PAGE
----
That scenario can be repeated time and again. High interest discussion questions are great hooks to get kids involved, engaged, and invested. Once you have their attention, which by the way is half the battle of teaching, you can begin to go somewhere with your content, no matter what that content is. If the teacher alone is doing all the talking through lecture or answering his or her own questions when met with silence, then the teacher is the one involved, the one engaged, and the one invested. That’s the beauty of talking. Whoever is doing it, is actually learning.
(I should note that talking doesn’t outweigh listening; it’s simply one of the strategies that works).
Scenario #2: Talking as a Response
Often times, teachers are so worried about “getting through everything” that they don’t leave time for a meaningful discussion. I will re-emphasize what I just said above: if the teacher is the only one talking, then he or she is the only one really learning. You have to plan adequate time for a discussion. Believe it or not, talking takes time, especially authentic talking. Susie needs time to share her opinion, Ben needs time to process it, and Tim needs time to respond. Instead of just the teacher lecturing or presenting information, at least three people in the room have engaged in the topic and you know it because you can hear it.
Now, to save time for talking or pause in the middle of content to debrief means that you have to be brave. I think for some shy people it’s scary to think about how to facilitate comments or they may be worried about things getting off track; however, if the teacher simply listens and responds, then he or she really can direct or redirect the conversation throughout meaningful interactions: that’s what facilitating is after all.
For example, in a discussion about the importance of professionalism in social media (keep in mind I teach 10th graders who will soon be applying for colleges before they know it), I may ask “so after having looked at what colleges value in an applicant, why would it be important to keep public spaces professional?” Suzie right out of the gate says “to hide anything bad.” Ben has his thinking face on, but Tim says “I don’t care what they think. I am who I am.” To which, you have listened and might respond with something like, “I think it’s important to be who we are Tim, but don’t you think it might hurt your chances if you advertise certain things?” Now depending on his personality, he may or may not change his mind, but that’s not the point. The point is that you know what he’s thinking about the content and the lesson because you’ve allowed him the time to involve himself, engage with the content, and invest his emotions in it. That’s the power of talking.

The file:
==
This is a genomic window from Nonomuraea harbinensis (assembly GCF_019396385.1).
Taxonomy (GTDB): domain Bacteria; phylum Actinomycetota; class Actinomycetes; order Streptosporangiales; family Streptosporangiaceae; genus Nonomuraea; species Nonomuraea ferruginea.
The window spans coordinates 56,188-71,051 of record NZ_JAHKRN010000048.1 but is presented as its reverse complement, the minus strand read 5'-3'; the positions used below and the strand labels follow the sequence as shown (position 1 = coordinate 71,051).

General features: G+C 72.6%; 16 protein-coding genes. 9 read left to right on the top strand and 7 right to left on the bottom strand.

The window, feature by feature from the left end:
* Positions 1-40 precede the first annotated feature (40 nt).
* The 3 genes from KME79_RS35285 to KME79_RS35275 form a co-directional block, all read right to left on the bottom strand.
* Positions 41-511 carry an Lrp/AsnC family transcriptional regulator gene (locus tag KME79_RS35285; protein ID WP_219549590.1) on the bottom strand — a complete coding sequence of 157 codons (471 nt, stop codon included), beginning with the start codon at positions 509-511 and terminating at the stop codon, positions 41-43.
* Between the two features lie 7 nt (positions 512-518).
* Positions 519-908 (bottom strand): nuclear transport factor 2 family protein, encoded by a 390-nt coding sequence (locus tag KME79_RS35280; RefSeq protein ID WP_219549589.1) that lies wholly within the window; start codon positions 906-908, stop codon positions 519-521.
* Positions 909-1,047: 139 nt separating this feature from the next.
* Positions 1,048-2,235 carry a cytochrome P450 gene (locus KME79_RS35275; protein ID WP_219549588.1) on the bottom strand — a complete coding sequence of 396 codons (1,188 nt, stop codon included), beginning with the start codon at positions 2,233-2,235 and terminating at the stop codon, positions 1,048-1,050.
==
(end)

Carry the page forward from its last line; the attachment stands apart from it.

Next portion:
Getting them talking may seem like a no brainer, but planning meaningful discussion for various purposes has made such a difference in my teaching. I hope that one or both of these examples can help you the next time you teach. Be brave. All you have to do is ask a question and then listen. If you truly listen, you’ll know what comes next.
P.S. If you liked this post, then you may like Learn Names on Day One. And as always, I’d love to hear from you. Like I said earlier, I learn from you just like I learn from my students.